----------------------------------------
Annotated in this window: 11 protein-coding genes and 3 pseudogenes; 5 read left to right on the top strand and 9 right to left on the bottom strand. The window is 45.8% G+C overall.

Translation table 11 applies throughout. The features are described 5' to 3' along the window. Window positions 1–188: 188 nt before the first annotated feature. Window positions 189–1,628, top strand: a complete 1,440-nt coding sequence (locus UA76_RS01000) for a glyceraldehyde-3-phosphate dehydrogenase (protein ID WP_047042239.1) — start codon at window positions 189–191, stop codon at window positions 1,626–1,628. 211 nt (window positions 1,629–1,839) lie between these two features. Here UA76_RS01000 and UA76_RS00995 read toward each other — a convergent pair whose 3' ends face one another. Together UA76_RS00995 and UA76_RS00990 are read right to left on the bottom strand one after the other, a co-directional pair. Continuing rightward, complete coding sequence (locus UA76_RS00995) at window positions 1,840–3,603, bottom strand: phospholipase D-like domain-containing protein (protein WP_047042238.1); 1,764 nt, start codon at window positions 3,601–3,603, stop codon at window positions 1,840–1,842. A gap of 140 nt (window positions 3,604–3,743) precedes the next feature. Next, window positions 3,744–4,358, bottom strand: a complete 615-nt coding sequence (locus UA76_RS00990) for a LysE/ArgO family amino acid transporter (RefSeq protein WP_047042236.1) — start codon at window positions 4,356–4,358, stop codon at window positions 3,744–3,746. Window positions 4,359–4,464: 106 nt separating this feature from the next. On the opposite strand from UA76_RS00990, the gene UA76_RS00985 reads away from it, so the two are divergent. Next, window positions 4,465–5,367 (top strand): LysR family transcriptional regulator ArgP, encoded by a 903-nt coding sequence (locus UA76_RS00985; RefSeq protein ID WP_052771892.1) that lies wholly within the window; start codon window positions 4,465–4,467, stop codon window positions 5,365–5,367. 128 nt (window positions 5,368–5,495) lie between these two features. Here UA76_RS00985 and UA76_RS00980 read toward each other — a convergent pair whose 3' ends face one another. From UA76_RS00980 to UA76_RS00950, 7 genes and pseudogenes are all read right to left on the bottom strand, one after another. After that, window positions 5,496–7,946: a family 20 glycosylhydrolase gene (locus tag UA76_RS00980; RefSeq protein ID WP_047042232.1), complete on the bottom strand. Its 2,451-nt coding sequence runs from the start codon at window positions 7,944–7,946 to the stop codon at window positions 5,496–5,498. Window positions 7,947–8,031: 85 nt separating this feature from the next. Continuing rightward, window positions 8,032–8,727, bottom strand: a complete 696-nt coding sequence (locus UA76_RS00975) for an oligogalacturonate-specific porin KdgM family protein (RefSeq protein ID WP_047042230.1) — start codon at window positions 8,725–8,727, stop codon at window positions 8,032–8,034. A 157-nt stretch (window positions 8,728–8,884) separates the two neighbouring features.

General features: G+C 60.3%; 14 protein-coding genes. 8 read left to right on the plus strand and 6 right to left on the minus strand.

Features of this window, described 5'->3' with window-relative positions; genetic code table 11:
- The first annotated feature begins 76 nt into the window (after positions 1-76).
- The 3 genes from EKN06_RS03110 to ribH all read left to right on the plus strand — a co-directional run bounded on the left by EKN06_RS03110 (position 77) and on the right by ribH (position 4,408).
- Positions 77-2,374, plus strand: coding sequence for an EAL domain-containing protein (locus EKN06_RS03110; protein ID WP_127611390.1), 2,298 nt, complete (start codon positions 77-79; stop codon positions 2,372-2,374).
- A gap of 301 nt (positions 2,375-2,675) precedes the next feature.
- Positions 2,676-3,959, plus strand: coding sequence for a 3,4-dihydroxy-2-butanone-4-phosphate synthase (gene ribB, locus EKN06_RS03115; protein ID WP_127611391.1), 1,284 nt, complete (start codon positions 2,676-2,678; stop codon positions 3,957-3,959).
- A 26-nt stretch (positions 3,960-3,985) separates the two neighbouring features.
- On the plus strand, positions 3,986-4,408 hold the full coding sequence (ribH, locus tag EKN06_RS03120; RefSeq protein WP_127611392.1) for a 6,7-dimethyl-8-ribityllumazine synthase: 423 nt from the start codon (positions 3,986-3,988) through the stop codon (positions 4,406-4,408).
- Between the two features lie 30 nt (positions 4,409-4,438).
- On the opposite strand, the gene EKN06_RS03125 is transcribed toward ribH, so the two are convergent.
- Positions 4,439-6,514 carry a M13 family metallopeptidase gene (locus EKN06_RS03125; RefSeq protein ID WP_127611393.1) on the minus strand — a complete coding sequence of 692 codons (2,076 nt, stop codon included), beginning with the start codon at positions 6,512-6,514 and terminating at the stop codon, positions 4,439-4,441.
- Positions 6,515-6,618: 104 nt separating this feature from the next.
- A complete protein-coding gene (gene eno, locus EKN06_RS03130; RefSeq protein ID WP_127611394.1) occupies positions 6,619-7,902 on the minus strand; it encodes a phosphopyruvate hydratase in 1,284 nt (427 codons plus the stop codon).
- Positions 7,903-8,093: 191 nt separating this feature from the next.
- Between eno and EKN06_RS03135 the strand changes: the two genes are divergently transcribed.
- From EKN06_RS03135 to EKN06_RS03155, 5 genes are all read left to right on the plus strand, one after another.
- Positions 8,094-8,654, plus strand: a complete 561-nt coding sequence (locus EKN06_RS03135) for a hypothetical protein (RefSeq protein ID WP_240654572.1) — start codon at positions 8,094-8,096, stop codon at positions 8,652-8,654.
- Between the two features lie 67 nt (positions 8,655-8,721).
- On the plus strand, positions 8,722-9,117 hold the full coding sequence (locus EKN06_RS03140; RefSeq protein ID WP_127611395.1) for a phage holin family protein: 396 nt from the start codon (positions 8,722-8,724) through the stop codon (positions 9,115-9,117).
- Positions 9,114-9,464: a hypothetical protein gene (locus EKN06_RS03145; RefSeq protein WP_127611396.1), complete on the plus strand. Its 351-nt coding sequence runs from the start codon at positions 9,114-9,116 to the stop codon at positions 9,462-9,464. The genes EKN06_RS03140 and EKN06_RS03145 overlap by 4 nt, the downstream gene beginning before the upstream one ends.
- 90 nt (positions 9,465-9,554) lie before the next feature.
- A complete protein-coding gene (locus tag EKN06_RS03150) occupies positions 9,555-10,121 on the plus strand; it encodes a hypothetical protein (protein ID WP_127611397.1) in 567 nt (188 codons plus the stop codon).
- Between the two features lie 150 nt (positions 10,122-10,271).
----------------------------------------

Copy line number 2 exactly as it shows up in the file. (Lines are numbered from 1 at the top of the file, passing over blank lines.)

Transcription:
Translation table 11 applies throughout. The features are described 5' to 3' along the window. Window positions 1–188: 188 nt before the first annotated feature. Window positions 189–1,628, top strand: a complete 1,440-nt coding sequence (locus UA76_RS01000) for a glyceraldehyde-3-phosphate dehydrogenase (protein ID WP_047042239.1) — start codon at window positions 189–191, stop codon at window positions 1,626–1,628. 211 nt (window positions 1,629–1,839) lie between these two features. Here UA76_RS01000 and UA76_RS00995 read toward each other — a convergent pair whose 3' ends face one another. Together UA76_RS00995 and UA76_RS00990 are read right to left on the bottom strand one after the other, a co-directional pair. Continuing rightward, complete coding sequence (locus UA76_RS00995) at window positions 1,840–3,603, bottom strand: phospholipase D-like domain-containing protein (protein WP_047042238.1); 1,764 nt, start codon at window positions 3,601–3,603, stop codon at window positions 1,840–1,842. A gap of 140 nt (window positions 3,604–3,743) precedes the next feature. Next, window positions 3,744–4,358, bottom strand: a complete 615-nt coding sequence (locus UA76_RS00990) for a LysE/ArgO family amino acid transporter (RefSeq protein WP_047042236.1) — start codon at window positions 4,356–4,358, stop codon at window positions 3,744–3,746. Window positions 4,359–4,464: 106 nt separating this feature from the next. On the opposite strand from UA76_RS00990, the gene UA76_RS00985 reads away from it, so the two are divergent. Next, window positions 4,465–5,367 (top strand): LysR family transcriptional regulator ArgP, encoded by a 903-nt coding sequence (locus UA76_RS00985; RefSeq protein ID WP_052771892.1) that lies wholly within the window; start codon window positions 4,465–4,467, stop codon window positions 5,365–5,367. 128 nt (window positions 5,368–5,495) lie between these two features. Here UA76_RS00985 and UA76_RS00980 read toward each other — a convergent pair whose 3' ends face one another. From UA76_RS00980 to UA76_RS00950, 7 genes and pseudogenes are all read right to left on the bottom strand, one after another. After that, window positions 5,496–7,946: a family 20 glycosylhydrolase gene (locus tag UA76_RS00980; RefSeq protein ID WP_047042232.1), complete on the bottom strand. Its 2,451-nt coding sequence runs from the start codon at window positions 7,944–7,946 to the stop codon at window positions 5,496–5,498. Window positions 7,947–8,031: 85 nt separating this feature from the next. Continuing rightward, window positions 8,032–8,727, bottom strand: a complete 696-nt coding sequence (locus UA76_RS00975) for an oligogalacturonate-specific porin KdgM family protein (RefSeq protein ID WP_047042230.1) — start codon at window positions 8,725–8,727, stop codon at window positions 8,032–8,034. A 157-nt stretch (window positions 8,728–8,884) separates the two neighbouring features.